Could it be cost? Well assuming a person consumes the equivalent of 1 can (375ml) of soda every day - 136 liters per year - one would spend $80 on the machine (assuming the cheapest model), $38 per year on CO2 refills (2.5 per year) and $72 per year on SodaMix bottles (12 per year); assuming the machine lasts 4 years (double the warranty period on most models), you'd have spent $494 in 4 years, or $123 per year on average. A quick look on Vons.com and you'll find a 1.25L bottle of Coca-Cola selling for $0.99; thus to consume 136 liters of Coca-Cola, you'd spend only $108 per year.
The cost saving argument certainly hasn't flown with U.S. consumers. On the recent Q2 earnings call, in justifying the dramatic decline in sales in the Americas, CEO Daniel Birnbaum stated, "Our recent demand creation efforts have focused on value and that message has clearly not resonated with consumers. We have not provided a compelling reason to buy a SodaStream machine."
Scott Guthrie, the Regional General Manager of the Americas for SodaStream then proceeded to outline the company's plans to re-focus its marketing efforts on the health and wellness benefits of the product, "What we've found is that health and wellness is top of mind with consumers and it's clearly the leading megatrend in the US when it comes to carbonated beverages."
So could it be health and wellness? While it's not necessarily the reason SodaStream's machines and consumables have sold in the rest of the world, management have decided this will become the focal selling point in the US. With 35% of adults in the US classified as obese and a growing appreciation of the need for healthier lifestyles, perhaps this will be the factor that launches home carbonation into the mainstream. But I doubt it.
Having said all that, consumers quite obviously see something I don't. SodaStream sold 4.4 Million soda maker units worldwide in 2013 alone, and the company looks set to show revenue growth again in 2014, although revenue guidance for 2014 was lowered to +5% with Q2 results (from +15% at the beginning of the year).
Sales in Western Europe for Q2 increased 14% YoY, which marked an astonishing 19 straight quarters of double-digit growth in the region. The continued growth in Western Europe, was driven primarily by a sales boom in Germany, after the company's new 'No Schlepping' campaign, highlighting the benefits of soda water sans the lugging of bottles.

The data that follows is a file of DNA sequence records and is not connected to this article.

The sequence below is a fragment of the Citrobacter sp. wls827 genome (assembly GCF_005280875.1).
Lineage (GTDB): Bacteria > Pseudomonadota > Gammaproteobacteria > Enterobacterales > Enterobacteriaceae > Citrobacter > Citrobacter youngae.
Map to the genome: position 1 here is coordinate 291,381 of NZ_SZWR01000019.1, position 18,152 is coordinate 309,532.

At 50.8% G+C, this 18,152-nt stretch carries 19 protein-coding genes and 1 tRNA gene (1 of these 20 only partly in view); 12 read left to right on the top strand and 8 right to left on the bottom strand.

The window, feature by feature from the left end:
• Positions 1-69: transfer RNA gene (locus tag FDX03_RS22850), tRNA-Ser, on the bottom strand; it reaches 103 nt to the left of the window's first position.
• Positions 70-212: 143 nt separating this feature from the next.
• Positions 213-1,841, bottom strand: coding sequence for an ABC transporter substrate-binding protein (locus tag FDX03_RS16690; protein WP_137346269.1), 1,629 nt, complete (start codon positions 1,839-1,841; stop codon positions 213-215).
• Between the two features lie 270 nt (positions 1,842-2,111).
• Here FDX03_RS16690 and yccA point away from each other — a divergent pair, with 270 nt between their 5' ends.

Similarly, Q2 growth in Asia-Pacific increased 13% YoY, due mainly to the growth in Australian sales, following SodaStream's aggressive product awareness campaign. On the recent earnings call, CEO Daniel Birnbaum declared: "Our in-store presence with accounts in Australia is as strong as any market in the world. Our point-of-sale materials, combined with creative marketing efforts, do a great job highlighting our premium brand position and the benefits of our system, including consumer empowerment, which has proven to be the most attractive feature of SodaStream in Australia." With a significantly more limited range of soda flavors available on the shelf in Australia compared to the US and Western Europe, consumer empowerment through choice will be the route to continued sales growth in the country (Anecdotally, as an Australian that constantly went to great lengths to find a Dr. Pepper after it virtually went extinct, I can certainly relate to this; although SodaStream's Dr. Pete doesn't quite hit the spot).
Growth in the CEMEA region was also an astonishing +70% YoY in Q2, led by strong sales in the Czech Republic; the region as a whole however, makes up less than 10% of sales.
The most troubling development for SodaStream has obviously been the results out of the US in recent quarters. After over-estimating demand and creating an inventory glut with its retailers in previous quarters, revenues in the US fell 14% in Q2 YoY (after a 28% decline in Q1). Even more disturbing was the product breakdown in the declines. According to Daniel Birnbaum on the Q2 earnings call, in the US gas refills increased 7%, flavor units decreased 11% and soda makers units decreased 55%. As soda maker unit sales precede the sales of consumables (which make up 60% of revenue and enjoy significantly higher margins), this is a troubling sign.